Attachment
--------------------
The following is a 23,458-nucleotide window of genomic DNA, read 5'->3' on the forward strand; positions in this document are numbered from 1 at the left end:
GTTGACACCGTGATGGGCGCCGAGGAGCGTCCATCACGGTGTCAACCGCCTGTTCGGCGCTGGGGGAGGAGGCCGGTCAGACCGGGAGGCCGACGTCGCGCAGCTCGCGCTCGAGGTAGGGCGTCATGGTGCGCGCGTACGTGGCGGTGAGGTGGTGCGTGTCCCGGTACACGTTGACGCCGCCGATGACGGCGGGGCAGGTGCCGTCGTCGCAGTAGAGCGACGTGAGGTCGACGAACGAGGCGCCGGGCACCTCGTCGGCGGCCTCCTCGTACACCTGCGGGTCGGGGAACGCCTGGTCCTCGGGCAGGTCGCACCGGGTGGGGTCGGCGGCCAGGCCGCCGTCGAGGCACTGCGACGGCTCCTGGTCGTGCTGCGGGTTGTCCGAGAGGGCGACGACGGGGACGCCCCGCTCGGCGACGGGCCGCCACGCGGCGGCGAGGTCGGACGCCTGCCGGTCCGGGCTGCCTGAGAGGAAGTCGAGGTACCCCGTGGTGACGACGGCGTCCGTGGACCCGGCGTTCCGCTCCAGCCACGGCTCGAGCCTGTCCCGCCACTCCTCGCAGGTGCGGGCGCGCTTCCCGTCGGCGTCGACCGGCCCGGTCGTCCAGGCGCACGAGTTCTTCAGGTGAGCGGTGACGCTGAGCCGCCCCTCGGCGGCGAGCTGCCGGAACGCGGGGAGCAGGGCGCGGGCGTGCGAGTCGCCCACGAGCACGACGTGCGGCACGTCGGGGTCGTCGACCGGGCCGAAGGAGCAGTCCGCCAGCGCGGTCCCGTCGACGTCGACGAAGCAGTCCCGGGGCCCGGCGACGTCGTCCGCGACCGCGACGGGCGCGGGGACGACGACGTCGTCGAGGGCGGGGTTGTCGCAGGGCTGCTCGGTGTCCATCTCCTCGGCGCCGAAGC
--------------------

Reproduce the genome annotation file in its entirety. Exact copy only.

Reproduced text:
The following is a 23,458-nucleotide window of genomic DNA, read 5'->3' on the forward strand; positions in this document are numbered from 1 at the left end:
GTTGACACCGTGATGGGCGCCGAGGAGCGTCCATCACGGTGTCAACCGCCTGTTCGGCGCTGGGGGAGGAGGCCGGTCAGACCGGGAGGCCGACGTCGCGCAGCTCGCGCTCGAGGTAGGGCGTCATGGTGCGCGCGTACGTGGCGGTGAGGTGGTGCGTGTCCCGGTACACGTTGACGCCGCCGATGACGGCGGGGCAGGTGCCGTCGTCGCAGTAGAGCGACGTGAGGTCGACGAACGAGGCGCCGGGCACCTCGTCGGCGGCCTCCTCGTACACCTGCGGGTCGGGGAACGCCTGGTCCTCGGGCAGGTCGCACCGGGTGGGGTCGGCGGCCAGGCCGCCGTCGAGGCACTGCGACGGCTCCTGGTCGTGCTGCGGGTTGTCCGAGAGGGCGACGACGGGGACGCCCCGCTCGGCGACGGGCCGCCACGCGGCGGCGAGGTCGGACGCCTGCCGGTCCGGGCTGCCTGAGAGGAAGTCGAGGTACCCCGTGGTGACGACGGCGTCCGTGGACCCGGCGTTCCGCTCCAGCCACGGCTCGAGCCTGTCCCGCCACTCCTCGCAGGTGCGGGCGCGCTTCCCGTCGGCGTCGACCGGCCCGGTCGTCCAGGCGCACGAGTTCTTCAGGTGAGCGGTGACGCTGAGCCGCCCCTCGGCGGCGAGCTGCCGGAACGCGGGGAGCAGGGCGCGGGCGTGCGAGTCGCCCACGAGCACGACGTGCGGCACGTCGGGGTCGTCGACCGGGCCGAAGGAGCAGTCCGCCAGCGCGGTCCCGTCGACGTCGACGAAGCAGTCCCGGGGCCCGGCGACGTCGTCCGCGACCGCGACGGGCGCGGGGACGACGACGTCGTCGAGGGCGGGGTTGTCGCAGGGCTGCTCGGTGTCCATCTCCTCGGCGCCGAAGC